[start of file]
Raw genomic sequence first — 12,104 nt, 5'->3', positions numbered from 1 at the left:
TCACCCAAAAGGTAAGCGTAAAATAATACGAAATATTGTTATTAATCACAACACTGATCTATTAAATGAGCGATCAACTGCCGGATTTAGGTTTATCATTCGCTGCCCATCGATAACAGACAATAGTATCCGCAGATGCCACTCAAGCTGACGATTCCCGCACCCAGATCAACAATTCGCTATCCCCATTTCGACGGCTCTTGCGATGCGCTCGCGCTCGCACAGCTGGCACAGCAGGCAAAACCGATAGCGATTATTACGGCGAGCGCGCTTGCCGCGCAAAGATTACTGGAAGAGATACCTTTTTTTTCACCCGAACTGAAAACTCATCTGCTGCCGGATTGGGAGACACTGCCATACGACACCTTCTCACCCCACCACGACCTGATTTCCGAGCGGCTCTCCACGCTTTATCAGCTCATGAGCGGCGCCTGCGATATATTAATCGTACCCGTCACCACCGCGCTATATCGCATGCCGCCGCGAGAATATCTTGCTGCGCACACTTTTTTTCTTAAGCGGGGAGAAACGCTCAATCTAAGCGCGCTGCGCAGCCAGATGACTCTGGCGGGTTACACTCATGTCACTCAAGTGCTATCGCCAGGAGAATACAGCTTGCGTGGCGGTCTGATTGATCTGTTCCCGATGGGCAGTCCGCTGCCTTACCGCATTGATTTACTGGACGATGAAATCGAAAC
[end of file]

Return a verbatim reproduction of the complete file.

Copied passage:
Raw genomic sequence first — 12,104 nt, 5'->3', positions numbered from 1 at the left:
TCACCCAAAAGGTAAGCGTAAAATAATACGAAATATTGTTATTAATCACAACACTGATCTATTAAATGAGCGATCAACTGCCGGATTTAGGTTTATCATTCGCTGCCCATCGATAACAGACAATAGTATCCGCAGATGCCACTCAAGCTGACGATTCCCGCACCCAGATCAACAATTCGCTATCCCCATTTCGACGGCTCTTGCGATGCGCTCGCGCTCGCACAGCTGGCACAGCAGGCAAAACCGATAGCGATTATTACGGCGAGCGCGCTTGCCGCGCAAAGATTACTGGAAGAGATACCTTTTTTTTCACCCGAACTGAAAACTCATCTGCTGCCGGATTGGGAGACACTGCCATACGACACCTTCTCACCCCACCACGACCTGATTTCCGAGCGGCTCTCCACGCTTTATCAGCTCATGAGCGGCGCCTGCGATATATTAATCGTACCCGTCACCACCGCGCTATATCGCATGCCGCCGCGAGAATATCTTGCTGCGCACACTTTTTTTCTTAAGCGGGGAGAAACGCTCAATCTAAGCGCGCTGCGCAGCCAGATGACTCTGGCGGGTTACACTCATGTCACTCAAGTGCTATCGCCAGGAGAATACAGCTTGCGTGGCGGTCTGATTGATCTGTTCCCGATGGGCAGTCCGCTGCCTTACCGCATTGATTTACTGGACGATGAAATCGAAAC